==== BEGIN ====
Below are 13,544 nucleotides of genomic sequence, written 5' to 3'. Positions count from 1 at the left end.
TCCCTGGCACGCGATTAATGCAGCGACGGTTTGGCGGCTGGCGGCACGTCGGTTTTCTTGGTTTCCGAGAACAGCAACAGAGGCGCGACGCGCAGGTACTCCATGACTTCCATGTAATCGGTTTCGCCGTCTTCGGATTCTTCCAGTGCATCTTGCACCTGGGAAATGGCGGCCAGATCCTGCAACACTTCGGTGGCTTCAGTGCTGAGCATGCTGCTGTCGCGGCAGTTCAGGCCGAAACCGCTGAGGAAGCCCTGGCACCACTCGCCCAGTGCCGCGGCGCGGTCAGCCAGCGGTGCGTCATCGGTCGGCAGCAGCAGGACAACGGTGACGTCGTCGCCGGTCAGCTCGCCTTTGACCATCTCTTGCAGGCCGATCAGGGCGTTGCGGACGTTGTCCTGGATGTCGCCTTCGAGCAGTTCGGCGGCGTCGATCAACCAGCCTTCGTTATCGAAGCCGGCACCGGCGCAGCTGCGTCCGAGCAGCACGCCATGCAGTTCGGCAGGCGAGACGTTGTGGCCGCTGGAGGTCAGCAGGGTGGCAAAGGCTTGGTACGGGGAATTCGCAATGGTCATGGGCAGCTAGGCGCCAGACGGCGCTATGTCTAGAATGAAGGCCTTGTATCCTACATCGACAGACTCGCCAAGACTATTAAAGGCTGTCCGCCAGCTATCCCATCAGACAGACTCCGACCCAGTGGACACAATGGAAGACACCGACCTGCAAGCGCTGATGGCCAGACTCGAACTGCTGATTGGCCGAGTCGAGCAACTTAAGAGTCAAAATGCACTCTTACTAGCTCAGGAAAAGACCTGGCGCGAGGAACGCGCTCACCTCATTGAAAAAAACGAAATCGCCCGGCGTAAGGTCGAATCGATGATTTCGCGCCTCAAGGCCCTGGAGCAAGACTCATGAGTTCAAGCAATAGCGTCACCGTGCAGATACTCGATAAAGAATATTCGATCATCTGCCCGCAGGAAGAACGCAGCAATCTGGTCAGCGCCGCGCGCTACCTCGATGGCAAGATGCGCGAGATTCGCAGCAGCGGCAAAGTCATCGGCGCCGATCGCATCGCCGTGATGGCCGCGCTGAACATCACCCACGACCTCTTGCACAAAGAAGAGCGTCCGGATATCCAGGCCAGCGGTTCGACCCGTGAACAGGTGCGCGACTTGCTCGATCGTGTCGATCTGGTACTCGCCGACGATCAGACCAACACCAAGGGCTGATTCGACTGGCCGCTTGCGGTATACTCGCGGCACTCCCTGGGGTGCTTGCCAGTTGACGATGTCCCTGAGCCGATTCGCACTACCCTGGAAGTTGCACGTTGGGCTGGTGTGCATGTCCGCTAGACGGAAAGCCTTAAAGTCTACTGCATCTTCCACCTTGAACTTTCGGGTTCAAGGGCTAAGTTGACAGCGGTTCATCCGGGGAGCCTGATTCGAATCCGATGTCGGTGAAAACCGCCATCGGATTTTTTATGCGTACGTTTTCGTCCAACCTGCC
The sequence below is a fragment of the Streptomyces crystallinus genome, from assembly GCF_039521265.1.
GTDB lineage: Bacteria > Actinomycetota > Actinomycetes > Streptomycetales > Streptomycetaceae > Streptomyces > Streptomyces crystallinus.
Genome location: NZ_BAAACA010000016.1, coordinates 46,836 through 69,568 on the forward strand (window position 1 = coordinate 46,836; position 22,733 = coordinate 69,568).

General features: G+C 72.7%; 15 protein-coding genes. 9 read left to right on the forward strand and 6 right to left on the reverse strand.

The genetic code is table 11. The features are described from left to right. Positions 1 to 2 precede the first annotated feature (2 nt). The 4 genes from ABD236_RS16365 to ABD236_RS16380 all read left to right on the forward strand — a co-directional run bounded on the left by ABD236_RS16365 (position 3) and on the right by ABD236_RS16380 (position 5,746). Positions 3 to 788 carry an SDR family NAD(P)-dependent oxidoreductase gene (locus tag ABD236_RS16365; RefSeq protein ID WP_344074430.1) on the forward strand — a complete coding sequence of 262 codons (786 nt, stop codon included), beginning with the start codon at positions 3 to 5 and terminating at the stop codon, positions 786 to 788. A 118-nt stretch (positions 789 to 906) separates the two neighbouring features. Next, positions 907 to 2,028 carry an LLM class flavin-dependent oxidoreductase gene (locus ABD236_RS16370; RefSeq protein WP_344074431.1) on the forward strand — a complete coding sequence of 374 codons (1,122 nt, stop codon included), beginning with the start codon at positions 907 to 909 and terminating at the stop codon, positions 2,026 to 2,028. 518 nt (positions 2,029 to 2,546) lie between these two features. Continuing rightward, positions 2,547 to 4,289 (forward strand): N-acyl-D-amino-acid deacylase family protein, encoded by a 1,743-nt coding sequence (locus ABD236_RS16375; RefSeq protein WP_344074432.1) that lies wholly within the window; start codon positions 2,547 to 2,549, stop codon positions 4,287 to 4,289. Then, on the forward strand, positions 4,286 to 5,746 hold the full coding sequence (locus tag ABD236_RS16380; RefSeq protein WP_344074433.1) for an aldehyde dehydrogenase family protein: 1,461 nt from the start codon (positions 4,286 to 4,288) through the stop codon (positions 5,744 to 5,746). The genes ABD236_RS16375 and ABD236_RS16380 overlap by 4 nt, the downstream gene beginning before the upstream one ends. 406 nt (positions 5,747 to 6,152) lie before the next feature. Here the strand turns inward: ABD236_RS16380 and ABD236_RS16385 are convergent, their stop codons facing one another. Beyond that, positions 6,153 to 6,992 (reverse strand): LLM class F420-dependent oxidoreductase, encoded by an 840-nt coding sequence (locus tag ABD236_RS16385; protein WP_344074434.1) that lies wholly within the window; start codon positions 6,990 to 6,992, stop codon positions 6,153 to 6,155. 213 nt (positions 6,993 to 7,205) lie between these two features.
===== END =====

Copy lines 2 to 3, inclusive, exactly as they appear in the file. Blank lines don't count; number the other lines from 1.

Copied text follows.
TCCCTGGCACGCGATTAATGCAGCGACGGTTTGGCGGCTGGCGGCACGTCGGTTTTCTTGGTTTCCGAGAACAGCAACAGAGGCGCGACGCGCAGGTACTCCATGACTTCCATGTAATCGGTTTCGCCGTCTTCGGATTCTTCCAGTGCATCTTGCACCTGGGAAATGGCGGCCAGATCCTGCAACACTTCGGTGGCTTCAGTGCTGAGCATGCTGCTGTCGCGGCAGTTCAGGCCGAAACCGCTGAGGAAGCCCTGGCACCACTCGCCCAGTGCCGCGGCGCGGTCAGCCAGCGGTGCGTCATCGGTCGGCAGCAGCAGGACAACGGTGACGTCGTCGCCGGTCAGCTCGCCTTTGACCATCTCTTGCAGGCCGATCAGGGCGTTGCGGACGTTGTCCTGGATGTCGCCTTCGAGCAGTTCGGCGGCGTCGATCAACCAGCCTTCGTTATCGAAGCCGGCACCGGCGCAGCTGCGTCCGAGCAGCACGCCATGCAGTTCGGCAGGCGAGACGTTGTGGCCGCTGGAGGTCAGCAGGGTGGCAAAGGCTTGGTACGGGGAATTCGCAATGGTCATGGGCAGCTAGGCGCCAGACGGCGCTATGTCTAGAATGAAGGCCTTGTATCCTACATCGACAGACTCGCCAAGACTATTAAAGGCTGTCCGCCAGCTATCCCATCAGACAGACTCCGACCCAGTGGACACAATGGAAGACACCGACCTGCAAGCGCTGATGGCCAGACTCGAACTGCTGATTGGCCGAGTCGAGCAACTTAAGAGTCAAAATGCACTCTTACTAGCTCAGGAAAAGACCTGGCGCGAGGAACGCGCTCACCTCATTGAAAAAAACGAAATCGCCCGGCGTAAGGTCGAATCGATGATTTCGCGCCTCAAGGCCCTGGAGCAAGACTCATGAGTTCAAGCAATAGCGTCACCGTGCAGATACTCGATAAAGAATATTCGATCATCTGCCCGCAGGAAGAACGCAGCAATCTGGTCAGCGCCGCGCGCTACCTCGATGGCAAGATGCGCGAGATTCGCAGCAGCGGCAAAGTCATCGGCGCCGATCGCATCGCCGTGATGGCCGCGCTGAACATCACCCACGACCTCTTGCACAAAGAAGAGCGTCCGGATATCCAGGCCAGCGGTTCGACCCGTGAACAGGTGCGCGACTTGCTCGATCGTGTCGATCTGGTACTCGCCGACGATCAGACCAACACCAAGGGCTGATTCGACTGGCCGCTTGCGGTATACTCGCGGCACTCCCTGGGGTGCTTGCCAGTTGACGATGTCCCTGAGCCGATTCGCACTACCCTGGAAGTTGCACGTTGGGCTGGTGTGCATGTCCGCTAGACGGAAAGCCTTAAAGTCTACTGCATCTTCCACCTTGAACTTTCGGGTTCAAGGGCTAAGTTGACAGCGGTTCATCCGGGGAGCCTGATTCGAATCCGATGTCGGTGAAAACCGCCATCGGATTTTTTATGCGTACGTTTTCGTCCAACCTGCC
The sequence below is a fragment of the Streptomyces crystallinus genome, from assembly GCF_039521265.1.